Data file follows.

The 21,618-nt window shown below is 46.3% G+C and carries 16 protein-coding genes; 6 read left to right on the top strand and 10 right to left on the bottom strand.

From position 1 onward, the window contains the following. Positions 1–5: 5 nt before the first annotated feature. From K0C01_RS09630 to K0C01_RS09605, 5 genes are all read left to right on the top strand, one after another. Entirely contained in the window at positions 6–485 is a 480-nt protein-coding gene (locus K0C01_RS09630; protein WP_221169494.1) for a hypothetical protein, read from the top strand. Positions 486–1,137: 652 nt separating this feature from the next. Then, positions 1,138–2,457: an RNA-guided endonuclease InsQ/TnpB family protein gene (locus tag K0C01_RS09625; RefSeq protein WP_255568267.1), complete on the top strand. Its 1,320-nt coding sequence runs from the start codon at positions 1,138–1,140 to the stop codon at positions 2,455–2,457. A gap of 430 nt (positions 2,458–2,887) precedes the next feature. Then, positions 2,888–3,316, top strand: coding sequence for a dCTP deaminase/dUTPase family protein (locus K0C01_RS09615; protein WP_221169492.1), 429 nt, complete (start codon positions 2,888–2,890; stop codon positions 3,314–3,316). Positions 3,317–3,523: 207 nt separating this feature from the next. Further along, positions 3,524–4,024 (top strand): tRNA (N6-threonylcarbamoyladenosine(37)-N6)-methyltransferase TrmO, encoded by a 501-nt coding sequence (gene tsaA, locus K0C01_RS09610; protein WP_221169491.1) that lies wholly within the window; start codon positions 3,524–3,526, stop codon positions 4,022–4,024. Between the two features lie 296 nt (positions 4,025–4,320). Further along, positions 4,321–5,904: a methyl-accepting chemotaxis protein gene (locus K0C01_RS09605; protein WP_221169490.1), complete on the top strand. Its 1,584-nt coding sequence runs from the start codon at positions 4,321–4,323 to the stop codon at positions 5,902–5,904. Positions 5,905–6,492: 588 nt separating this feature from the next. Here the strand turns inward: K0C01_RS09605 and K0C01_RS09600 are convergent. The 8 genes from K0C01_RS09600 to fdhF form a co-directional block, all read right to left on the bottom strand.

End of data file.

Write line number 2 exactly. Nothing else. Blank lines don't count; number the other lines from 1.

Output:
From position 1 onward, the window contains the following. Positions 1–5: 5 nt before the first annotated feature. From K0C01_RS09630 to K0C01_RS09605, 5 genes are all read left to right on the top strand, one after another. Entirely contained in the window at positions 6–485 is a 480-nt protein-coding gene (locus K0C01_RS09630; protein WP_221169494.1) for a hypothetical protein, read from the top strand. Positions 486–1,137: 652 nt separating this feature from the next. Then, positions 1,138–2,457: an RNA-guided endonuclease InsQ/TnpB family protein gene (locus tag K0C01_RS09625; RefSeq protein WP_255568267.1), complete on the top strand. Its 1,320-nt coding sequence runs from the start codon at positions 1,138–1,140 to the stop codon at positions 2,455–2,457. A gap of 430 nt (positions 2,458–2,887) precedes the next feature. Then, positions 2,888–3,316, top strand: coding sequence for a dCTP deaminase/dUTPase family protein (locus K0C01_RS09615; protein WP_221169492.1), 429 nt, complete (start codon positions 2,888–2,890; stop codon positions 3,314–3,316). Positions 3,317–3,523: 207 nt separating this feature from the next. Further along, positions 3,524–4,024 (top strand): tRNA (N6-threonylcarbamoyladenosine(37)-N6)-methyltransferase TrmO, encoded by a 501-nt coding sequence (gene tsaA, locus K0C01_RS09610; protein WP_221169491.1) that lies wholly within the window; start codon positions 3,524–3,526, stop codon positions 4,022–4,024. Between the two features lie 296 nt (positions 4,025–4,320). Further along, positions 4,321–5,904: a methyl-accepting chemotaxis protein gene (locus K0C01_RS09605; protein WP_221169490.1), complete on the top strand. Its 1,584-nt coding sequence runs from the start codon at positions 4,321–4,323 to the stop codon at positions 5,902–5,904. Positions 5,905–6,492: 588 nt separating this feature from the next. Here the strand turns inward: K0C01_RS09605 and K0C01_RS09600 are convergent. The 8 genes from K0C01_RS09600 to fdhF form a co-directional block, all read right to left on the bottom strand.